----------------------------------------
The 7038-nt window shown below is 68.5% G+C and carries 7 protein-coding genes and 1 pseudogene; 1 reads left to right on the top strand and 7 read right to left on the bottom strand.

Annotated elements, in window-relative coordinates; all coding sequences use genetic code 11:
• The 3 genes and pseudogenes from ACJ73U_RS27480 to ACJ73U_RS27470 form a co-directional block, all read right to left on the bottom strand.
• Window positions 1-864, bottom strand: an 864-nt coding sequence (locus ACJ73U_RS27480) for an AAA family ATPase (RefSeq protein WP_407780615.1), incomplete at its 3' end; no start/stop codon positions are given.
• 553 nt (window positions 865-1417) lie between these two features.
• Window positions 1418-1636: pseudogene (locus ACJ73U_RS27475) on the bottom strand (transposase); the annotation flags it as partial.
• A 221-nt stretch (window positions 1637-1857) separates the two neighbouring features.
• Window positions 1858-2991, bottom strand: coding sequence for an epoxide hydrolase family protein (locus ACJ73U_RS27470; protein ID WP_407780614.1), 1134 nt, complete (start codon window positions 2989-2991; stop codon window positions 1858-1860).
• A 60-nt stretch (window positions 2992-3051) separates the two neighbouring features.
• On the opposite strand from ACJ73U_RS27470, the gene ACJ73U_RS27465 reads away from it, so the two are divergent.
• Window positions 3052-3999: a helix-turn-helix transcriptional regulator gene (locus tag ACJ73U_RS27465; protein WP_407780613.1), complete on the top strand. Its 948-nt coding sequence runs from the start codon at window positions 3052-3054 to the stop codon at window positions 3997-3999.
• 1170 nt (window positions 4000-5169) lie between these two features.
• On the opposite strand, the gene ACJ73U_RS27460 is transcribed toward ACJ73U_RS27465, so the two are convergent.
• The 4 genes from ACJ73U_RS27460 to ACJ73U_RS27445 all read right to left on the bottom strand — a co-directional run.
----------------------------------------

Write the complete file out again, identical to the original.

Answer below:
The 7038-nt window shown below is 68.5% G+C and carries 7 protein-coding genes and 1 pseudogene; 1 reads left to right on the top strand and 7 read right to left on the bottom strand.

Annotated elements, in window-relative coordinates; all coding sequences use genetic code 11:
• The 3 genes and pseudogenes from ACJ73U_RS27480 to ACJ73U_RS27470 form a co-directional block, all read right to left on the bottom strand.
• Window positions 1-864, bottom strand: an 864-nt coding sequence (locus ACJ73U_RS27480) for an AAA family ATPase (RefSeq protein WP_407780615.1), incomplete at its 3' end; no start/stop codon positions are given.
• 553 nt (window positions 865-1417) lie between these two features.
• Window positions 1418-1636: pseudogene (locus ACJ73U_RS27475) on the bottom strand (transposase); the annotation flags it as partial.
• A 221-nt stretch (window positions 1637-1857) separates the two neighbouring features.
• Window positions 1858-2991, bottom strand: coding sequence for an epoxide hydrolase family protein (locus ACJ73U_RS27470; protein ID WP_407780614.1), 1134 nt, complete (start codon window positions 2989-2991; stop codon window positions 1858-1860).
• A 60-nt stretch (window positions 2992-3051) separates the two neighbouring features.
• On the opposite strand from ACJ73U_RS27470, the gene ACJ73U_RS27465 reads away from it, so the two are divergent.
• Window positions 3052-3999: a helix-turn-helix transcriptional regulator gene (locus tag ACJ73U_RS27465; protein WP_407780613.1), complete on the top strand. Its 948-nt coding sequence runs from the start codon at window positions 3052-3054 to the stop codon at window positions 3997-3999.
• 1170 nt (window positions 4000-5169) lie between these two features.
• On the opposite strand, the gene ACJ73U_RS27460 is transcribed toward ACJ73U_RS27465, so the two are convergent.
• The 4 genes from ACJ73U_RS27460 to ACJ73U_RS27445 all read right to left on the bottom strand — a co-directional run.